I don't think the idea is to fund new federal government agencies to do research, but maybe to fund it at the university level.

Re:Its simple.... (0)

sumdumass (711423) | more than 5 years ago | (#28289545)

I don't know why you are marked as Flamebait. What you said is technically true and it's about time people started realizing the truth. The US federal government has absolutely no constitutional authority to own private enterprise and it has used the same stretches of constitutional authorization that allows welfare to exist to take over GM and Amtrak and other business bailouts.

At best, congress can build and/or provide for "needful buildings" but there a demonstration of need has to be made as in it's necessity of the survival or operation of the country. Buying out businesses to promote a pet project already being tackled by private enterprise is a hard sell on that.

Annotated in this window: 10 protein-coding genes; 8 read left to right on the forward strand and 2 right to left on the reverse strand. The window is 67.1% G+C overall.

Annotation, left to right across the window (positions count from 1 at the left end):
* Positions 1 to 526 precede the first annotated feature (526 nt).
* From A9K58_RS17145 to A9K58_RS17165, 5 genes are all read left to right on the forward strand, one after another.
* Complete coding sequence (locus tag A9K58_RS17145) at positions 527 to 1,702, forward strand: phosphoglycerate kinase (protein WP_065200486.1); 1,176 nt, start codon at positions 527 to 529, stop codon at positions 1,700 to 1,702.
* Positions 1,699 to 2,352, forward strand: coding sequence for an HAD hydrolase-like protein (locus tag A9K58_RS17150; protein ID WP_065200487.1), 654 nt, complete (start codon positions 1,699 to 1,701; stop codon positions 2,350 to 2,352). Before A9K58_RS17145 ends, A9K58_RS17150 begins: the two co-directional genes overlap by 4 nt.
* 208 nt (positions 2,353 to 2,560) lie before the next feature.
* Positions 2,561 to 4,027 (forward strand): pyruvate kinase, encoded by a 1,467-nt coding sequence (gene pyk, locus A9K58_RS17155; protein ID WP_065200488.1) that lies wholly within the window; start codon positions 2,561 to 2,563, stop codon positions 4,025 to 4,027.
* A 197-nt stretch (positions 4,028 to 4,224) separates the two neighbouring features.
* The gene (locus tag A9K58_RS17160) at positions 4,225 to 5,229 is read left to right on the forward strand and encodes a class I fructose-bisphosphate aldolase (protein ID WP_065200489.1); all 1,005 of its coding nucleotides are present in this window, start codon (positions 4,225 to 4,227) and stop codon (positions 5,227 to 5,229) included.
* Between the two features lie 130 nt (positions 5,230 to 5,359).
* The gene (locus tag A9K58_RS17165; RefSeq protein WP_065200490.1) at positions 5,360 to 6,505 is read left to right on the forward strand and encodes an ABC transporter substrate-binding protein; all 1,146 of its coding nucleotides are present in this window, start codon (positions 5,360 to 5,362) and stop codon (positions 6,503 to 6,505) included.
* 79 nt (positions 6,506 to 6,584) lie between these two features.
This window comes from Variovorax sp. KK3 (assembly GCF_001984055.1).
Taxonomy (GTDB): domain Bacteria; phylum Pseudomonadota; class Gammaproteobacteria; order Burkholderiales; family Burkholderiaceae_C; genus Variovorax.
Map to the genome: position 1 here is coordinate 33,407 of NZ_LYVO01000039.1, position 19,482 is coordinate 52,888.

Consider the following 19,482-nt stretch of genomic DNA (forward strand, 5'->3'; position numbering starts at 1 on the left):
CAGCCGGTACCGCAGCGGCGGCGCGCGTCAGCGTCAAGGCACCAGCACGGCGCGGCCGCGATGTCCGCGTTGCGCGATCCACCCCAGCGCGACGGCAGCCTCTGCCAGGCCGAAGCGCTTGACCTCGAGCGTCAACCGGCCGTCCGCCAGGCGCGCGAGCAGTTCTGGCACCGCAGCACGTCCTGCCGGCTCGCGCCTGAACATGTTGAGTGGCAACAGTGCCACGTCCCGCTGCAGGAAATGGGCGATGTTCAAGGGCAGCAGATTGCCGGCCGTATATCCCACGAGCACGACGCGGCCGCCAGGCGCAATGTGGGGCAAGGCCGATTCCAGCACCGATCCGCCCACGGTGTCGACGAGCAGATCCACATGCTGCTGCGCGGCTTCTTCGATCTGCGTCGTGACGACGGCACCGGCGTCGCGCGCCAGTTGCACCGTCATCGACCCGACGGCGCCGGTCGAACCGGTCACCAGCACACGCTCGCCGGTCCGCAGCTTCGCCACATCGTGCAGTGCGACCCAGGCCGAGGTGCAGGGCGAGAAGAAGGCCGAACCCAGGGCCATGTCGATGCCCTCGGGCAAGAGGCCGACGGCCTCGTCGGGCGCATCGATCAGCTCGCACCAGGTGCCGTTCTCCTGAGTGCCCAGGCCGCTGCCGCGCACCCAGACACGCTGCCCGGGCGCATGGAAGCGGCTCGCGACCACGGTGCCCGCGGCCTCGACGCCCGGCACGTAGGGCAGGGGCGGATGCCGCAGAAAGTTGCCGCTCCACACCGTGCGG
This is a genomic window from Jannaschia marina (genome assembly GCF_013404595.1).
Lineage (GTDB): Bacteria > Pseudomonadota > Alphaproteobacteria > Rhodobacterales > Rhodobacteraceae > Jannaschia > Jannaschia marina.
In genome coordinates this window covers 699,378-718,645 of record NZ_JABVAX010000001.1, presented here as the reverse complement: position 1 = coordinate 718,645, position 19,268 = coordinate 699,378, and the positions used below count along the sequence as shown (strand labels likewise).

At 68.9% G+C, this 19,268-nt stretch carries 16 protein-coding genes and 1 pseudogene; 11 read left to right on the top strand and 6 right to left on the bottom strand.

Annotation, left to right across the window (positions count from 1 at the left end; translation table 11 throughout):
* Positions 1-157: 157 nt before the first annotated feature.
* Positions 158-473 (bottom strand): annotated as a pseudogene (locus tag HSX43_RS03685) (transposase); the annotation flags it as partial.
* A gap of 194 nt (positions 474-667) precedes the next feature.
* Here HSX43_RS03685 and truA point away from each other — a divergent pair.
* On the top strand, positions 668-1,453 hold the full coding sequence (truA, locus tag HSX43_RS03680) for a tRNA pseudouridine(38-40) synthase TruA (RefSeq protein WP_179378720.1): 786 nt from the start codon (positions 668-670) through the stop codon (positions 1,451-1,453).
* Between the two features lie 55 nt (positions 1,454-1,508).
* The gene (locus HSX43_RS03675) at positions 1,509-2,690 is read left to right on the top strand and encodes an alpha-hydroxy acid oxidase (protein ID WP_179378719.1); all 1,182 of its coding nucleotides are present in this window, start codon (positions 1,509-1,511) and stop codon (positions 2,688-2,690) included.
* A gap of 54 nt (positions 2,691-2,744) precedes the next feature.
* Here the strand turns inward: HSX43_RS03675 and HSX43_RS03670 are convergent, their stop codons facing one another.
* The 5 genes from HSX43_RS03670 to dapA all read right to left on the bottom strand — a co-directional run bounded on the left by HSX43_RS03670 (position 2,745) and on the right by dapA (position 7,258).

In short, what we are seeing today shouldn't be possible if the constitution was intact. Buying businesses to give tech away would undermine the capitol system that our economy walks upon. It would end up doing more damage economically and constitutionally then it would do any good.

Re:Its simple.... (0)

Anonymous Coward | more than 5 years ago | (#28289557)

During the depression, the government did nothing less than bring electricity to all of Appalachia, build Hoover dam to enable San Francisco, Los Angeles, Phoenix and Salt Lake City, _invent_ the nation park system and its signature architecture, produced guide books for every state in the union, and build parks, theaters and commercial infrastructure all over the country.

This administration filled potholes to the tune of $1T USD in each of February, March and April.